NASA Makes History by Flying a Helicopter on Mars for the First Time | 22 Words

Nasa has released some exciting news following the Landing of the Perseverance rover earlier this year.

They've made history...

NASA's Perseverance rover first touched down on Mars in February, and with it, it took something amazing...

The Ingenuity space helicopter.

And now NASA has finally got it up in the air.

Read on for the full story...

NASA's Ingenuity space helicopter lifted off from Mars, flew, and landed safely, which is a giant leap for mankind...

The drone began takeoff early Monday.

And people are amazed by the footage...

The blades gradually gained enough traction to lift Ingenuity, spinning about 5 times the speed of a helicopter on Earth!

NASA received the data several hours after the flight, which led to cheers in the control room at 6:52 a.m. ET.

The drone flew 10 feet above the ground, hovering there for around thirty seconds...

And was the first powered, controlled flight ever conducted on another planet.

10 feet might not sound like much...

However, hovering at that height in Mars' atmosphere is the equivalent of flying three times higher than the top of Mount Everest.

Ingenuity's purpose was to show rotorcrafts can still work in harsh environments.

Two cameras on the bottom of Ingenuity recorded an image of itself in the air...

And the Perseverance rover filmed the liftoff from closeby.

Video footage was then available after a few days.

Due to the signals from Mars taking 8 minutes to get to earth, the helicopter had to fly autonomously.

However, a team of NASA engineers watched eagerly for an update.

They'd spent 5 years building the vehicle in preparation for this moment.

And didn't hear from the helicopter until about 3 hours after it flew.

At 6:52 a.m. ET, mission controllers received a signal that Ingenuity had landed safely.

"We can now say that human beings have flown a rotorcraft on another planet," MiMi Aung, the project manager for Ingenuity, told the helicopter team at NASA mission control. "We must take a moment to celebrate."

Ingenuity's success means more flights will occur to see how high it can fly...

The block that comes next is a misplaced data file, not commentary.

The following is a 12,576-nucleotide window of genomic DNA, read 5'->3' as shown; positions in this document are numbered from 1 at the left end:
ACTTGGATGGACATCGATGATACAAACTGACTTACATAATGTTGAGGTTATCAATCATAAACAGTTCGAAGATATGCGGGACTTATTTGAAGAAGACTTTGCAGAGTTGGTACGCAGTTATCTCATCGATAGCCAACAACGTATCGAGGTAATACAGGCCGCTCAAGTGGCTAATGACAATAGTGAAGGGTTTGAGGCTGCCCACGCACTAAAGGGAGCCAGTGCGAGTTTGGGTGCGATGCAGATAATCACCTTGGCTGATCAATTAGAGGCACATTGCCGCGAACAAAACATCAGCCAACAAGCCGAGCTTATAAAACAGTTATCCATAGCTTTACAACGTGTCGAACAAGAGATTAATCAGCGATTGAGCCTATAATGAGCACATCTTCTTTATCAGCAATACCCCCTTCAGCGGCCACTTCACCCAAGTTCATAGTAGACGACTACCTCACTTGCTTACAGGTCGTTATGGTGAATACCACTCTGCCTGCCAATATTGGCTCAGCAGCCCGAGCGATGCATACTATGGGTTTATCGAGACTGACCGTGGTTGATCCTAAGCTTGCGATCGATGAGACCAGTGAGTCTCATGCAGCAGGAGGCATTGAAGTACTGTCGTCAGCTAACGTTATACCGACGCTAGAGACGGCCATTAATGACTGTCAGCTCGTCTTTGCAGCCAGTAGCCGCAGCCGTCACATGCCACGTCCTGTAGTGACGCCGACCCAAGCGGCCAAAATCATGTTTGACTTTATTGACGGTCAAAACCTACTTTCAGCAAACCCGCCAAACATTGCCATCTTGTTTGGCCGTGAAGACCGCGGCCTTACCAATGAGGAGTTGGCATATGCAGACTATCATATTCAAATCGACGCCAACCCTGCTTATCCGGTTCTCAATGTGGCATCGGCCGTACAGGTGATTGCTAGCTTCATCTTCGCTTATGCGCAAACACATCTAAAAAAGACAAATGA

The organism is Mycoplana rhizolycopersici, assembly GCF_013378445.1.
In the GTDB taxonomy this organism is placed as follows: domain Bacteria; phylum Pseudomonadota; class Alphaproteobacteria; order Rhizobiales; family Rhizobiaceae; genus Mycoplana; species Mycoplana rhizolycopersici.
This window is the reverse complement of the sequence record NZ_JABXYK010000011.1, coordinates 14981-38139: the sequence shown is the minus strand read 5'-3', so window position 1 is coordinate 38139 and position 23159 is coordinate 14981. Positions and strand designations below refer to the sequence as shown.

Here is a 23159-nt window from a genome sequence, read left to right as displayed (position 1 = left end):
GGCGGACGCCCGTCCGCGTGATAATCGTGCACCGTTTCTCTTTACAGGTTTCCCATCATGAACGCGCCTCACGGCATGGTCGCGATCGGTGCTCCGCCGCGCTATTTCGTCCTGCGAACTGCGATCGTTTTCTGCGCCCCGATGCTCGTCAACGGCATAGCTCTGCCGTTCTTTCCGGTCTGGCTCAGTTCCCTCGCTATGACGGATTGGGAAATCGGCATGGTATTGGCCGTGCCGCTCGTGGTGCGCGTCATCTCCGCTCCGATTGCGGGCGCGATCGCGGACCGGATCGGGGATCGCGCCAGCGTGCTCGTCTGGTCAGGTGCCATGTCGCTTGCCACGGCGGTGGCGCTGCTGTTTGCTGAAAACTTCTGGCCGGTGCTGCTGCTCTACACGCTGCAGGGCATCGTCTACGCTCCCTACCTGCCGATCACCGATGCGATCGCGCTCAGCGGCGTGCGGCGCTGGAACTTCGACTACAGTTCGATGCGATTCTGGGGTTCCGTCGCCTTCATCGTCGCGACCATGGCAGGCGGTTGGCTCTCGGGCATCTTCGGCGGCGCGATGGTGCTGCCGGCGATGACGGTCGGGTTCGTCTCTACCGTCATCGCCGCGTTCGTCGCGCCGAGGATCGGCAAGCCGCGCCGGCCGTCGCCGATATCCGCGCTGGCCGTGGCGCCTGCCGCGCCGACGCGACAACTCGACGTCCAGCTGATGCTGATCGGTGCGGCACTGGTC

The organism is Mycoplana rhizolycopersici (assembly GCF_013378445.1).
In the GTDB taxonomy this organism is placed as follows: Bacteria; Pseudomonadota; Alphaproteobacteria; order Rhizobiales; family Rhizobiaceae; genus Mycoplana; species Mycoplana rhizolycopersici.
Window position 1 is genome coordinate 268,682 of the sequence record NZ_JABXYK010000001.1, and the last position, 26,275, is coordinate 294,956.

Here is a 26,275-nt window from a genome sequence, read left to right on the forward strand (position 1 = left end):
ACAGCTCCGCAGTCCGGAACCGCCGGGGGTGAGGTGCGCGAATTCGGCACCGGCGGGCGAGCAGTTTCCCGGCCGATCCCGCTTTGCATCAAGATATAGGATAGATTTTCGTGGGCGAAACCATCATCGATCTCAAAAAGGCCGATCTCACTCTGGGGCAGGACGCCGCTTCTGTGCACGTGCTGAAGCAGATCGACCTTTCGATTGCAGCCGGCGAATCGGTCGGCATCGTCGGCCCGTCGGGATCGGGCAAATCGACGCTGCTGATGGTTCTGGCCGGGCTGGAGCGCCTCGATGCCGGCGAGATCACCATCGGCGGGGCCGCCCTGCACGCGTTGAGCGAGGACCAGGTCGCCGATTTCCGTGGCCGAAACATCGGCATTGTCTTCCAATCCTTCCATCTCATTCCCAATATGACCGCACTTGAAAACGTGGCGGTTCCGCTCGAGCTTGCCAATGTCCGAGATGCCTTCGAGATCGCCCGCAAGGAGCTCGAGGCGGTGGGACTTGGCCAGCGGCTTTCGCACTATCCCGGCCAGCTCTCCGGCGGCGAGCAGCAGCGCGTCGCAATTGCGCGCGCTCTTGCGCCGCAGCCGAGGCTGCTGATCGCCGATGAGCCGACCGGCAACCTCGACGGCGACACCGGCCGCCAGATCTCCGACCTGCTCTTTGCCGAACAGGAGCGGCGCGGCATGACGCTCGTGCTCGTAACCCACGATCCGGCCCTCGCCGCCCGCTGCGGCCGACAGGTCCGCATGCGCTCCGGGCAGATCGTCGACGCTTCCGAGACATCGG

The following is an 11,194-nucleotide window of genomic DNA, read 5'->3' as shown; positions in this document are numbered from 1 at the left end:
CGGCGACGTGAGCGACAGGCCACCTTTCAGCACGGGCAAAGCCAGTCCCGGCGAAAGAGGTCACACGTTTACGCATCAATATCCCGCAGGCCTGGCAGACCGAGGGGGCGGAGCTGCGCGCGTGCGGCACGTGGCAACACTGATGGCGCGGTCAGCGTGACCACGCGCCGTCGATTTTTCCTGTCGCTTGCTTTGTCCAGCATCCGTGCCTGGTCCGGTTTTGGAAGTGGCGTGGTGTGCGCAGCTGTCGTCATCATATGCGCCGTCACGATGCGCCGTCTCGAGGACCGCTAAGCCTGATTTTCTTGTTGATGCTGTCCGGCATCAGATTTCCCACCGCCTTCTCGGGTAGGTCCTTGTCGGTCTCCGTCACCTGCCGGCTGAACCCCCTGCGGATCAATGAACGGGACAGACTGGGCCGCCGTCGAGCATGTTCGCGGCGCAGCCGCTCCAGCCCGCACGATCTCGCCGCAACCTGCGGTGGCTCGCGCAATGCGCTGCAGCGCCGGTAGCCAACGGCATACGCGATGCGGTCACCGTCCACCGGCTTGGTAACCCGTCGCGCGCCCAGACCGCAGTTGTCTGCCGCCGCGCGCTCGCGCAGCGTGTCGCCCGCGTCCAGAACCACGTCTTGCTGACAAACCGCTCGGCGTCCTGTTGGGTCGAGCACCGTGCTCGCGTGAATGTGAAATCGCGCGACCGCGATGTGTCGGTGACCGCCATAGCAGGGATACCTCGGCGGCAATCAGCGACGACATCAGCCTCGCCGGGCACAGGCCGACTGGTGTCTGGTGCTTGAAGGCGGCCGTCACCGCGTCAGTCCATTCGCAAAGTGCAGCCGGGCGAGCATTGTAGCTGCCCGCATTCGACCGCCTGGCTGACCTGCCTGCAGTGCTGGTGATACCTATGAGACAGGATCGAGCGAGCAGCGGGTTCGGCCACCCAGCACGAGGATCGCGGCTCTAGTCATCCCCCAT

Before the flight, Thomas Zurbuchen, NASA's associate administrator for science, said the flight would prove that NASA "can add an aerial dimension to discovery and exploration on Mars."

"That aerial dimension, of course, opens up aspects of science and overall exploration that, frankly, at this moment in time are only our dreams," he said.

Space helicopters could someday study large regions faster than a rover can, providing invaluable information to astronauts.

These space drones could fly "over ravines, down canyons, up mountains," Josh Ravich, mechanical lead for the Ingenuity team at NASA's Jet Propulsion Laboratory said.

"Even rocky terrain is fairly inaccessible to the rovers but much more easily accessed by a rotorcraft."

NASA already has a helicopter mission in development:

A rotorcraft called Dragonfly will set off to Saturn's moon Titan in 2027. It aims to investigate alien life.

But that only the beginning of NASA's dreams...

"Instead of a large rover carrying a small helicopter, imagine maybe a large helicopter carrying a small rover in the future," Ravich said.

Zurbuchen imagines a "fleet" of flying robots assisting astronaughts.

"I'm sure our community will look at any and all options to bring controlled flight to bear as a tool of research and exploration," Zurbuchen said. "I'm sure they'll think of aspects that I cannot think of right now."